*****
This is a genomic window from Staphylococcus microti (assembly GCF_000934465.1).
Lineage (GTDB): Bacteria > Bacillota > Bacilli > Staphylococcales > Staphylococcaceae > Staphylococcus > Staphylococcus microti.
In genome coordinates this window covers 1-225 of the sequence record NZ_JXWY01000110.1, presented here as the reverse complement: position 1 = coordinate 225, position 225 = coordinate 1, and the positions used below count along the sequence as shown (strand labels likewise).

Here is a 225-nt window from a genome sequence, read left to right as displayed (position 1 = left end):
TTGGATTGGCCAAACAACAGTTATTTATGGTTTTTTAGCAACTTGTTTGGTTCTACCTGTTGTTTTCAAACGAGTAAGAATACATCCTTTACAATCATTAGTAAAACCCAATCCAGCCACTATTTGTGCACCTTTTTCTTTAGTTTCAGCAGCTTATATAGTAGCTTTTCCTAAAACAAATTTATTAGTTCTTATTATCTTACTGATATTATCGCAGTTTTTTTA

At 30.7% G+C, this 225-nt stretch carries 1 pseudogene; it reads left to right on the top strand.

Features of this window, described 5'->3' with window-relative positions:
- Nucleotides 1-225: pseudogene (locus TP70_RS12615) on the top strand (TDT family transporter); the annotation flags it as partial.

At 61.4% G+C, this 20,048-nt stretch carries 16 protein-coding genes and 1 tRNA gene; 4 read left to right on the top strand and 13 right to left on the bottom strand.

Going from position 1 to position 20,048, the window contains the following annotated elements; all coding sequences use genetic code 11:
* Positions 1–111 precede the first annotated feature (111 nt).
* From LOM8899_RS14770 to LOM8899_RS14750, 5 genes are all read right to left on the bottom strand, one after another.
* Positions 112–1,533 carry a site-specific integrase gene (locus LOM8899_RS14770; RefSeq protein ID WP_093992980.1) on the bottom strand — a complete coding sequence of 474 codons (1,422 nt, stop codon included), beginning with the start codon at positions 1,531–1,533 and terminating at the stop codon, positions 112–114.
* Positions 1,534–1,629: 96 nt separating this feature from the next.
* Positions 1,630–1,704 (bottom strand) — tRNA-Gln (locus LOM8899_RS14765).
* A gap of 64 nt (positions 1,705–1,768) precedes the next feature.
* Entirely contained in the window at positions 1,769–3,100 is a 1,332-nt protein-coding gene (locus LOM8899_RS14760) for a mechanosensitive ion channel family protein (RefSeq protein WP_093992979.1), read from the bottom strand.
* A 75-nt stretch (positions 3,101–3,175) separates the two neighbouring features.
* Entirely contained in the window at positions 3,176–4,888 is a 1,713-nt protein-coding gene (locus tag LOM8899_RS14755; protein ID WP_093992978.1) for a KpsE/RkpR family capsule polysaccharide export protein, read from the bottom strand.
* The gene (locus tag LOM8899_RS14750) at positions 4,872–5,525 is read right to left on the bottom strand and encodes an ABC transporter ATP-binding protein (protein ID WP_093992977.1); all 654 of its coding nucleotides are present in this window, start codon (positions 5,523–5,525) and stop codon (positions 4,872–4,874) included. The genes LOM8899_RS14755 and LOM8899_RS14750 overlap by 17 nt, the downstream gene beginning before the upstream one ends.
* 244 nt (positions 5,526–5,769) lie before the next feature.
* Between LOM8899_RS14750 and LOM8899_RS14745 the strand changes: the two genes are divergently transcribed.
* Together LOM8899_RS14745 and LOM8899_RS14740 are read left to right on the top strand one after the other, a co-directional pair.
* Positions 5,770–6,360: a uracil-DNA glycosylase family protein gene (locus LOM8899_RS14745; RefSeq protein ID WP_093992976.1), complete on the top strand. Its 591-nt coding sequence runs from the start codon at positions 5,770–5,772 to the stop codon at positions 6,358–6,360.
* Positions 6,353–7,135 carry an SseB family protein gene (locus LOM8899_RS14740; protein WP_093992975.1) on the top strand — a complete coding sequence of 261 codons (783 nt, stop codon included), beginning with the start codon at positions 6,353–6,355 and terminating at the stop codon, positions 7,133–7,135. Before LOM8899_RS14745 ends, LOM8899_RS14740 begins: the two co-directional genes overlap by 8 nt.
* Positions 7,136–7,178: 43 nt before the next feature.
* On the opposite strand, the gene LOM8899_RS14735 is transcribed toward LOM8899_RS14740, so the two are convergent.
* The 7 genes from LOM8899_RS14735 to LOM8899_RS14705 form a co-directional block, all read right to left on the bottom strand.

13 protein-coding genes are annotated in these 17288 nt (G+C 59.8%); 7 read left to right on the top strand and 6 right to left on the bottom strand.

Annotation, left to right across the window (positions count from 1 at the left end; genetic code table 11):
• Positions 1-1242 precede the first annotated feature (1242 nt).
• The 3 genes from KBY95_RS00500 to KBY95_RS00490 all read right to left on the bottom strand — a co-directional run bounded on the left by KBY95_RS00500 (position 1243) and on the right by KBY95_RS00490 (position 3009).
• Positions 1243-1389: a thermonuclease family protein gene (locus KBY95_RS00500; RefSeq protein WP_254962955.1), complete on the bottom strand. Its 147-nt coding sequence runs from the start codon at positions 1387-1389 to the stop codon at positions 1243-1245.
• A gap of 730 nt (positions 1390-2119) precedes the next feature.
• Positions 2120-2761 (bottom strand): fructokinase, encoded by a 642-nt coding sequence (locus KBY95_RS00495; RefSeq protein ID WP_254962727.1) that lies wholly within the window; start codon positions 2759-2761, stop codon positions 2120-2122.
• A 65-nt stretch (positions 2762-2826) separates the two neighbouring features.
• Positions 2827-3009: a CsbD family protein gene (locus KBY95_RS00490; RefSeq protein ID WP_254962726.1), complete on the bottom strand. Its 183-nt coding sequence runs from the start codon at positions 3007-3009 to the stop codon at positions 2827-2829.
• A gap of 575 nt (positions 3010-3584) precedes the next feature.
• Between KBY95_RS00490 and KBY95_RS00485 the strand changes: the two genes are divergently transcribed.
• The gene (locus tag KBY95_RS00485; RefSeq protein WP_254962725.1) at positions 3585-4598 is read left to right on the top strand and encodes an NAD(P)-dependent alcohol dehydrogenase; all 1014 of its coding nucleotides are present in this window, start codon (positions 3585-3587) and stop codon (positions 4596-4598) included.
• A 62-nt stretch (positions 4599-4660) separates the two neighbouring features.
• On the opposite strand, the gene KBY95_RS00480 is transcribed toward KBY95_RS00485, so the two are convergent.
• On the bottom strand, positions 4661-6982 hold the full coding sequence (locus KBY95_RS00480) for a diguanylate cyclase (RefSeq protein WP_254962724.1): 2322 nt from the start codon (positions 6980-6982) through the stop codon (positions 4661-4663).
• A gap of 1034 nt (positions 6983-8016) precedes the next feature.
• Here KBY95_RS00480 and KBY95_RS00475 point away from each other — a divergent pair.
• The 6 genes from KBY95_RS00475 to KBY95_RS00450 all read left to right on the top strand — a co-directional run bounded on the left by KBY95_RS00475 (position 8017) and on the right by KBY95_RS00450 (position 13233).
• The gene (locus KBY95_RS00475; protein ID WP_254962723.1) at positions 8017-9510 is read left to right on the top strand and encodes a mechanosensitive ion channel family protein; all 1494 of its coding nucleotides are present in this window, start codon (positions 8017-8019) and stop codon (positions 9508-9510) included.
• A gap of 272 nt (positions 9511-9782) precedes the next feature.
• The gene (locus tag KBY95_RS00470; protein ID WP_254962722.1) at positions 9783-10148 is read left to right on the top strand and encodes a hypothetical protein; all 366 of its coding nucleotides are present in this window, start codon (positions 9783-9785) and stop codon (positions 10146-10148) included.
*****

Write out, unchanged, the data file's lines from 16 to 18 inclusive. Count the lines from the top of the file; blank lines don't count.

* A gap of 64 nt (positions 1,705–1,768) precedes the next feature.
* Entirely contained in the window at positions 1,769–3,100 is a 1,332-nt protein-coding gene (locus LOM8899_RS14760) for a mechanosensitive ion channel family protein (RefSeq protein WP_093992979.1), read from the bottom strand.
* A 75-nt stretch (positions 3,101–3,175) separates the two neighbouring features.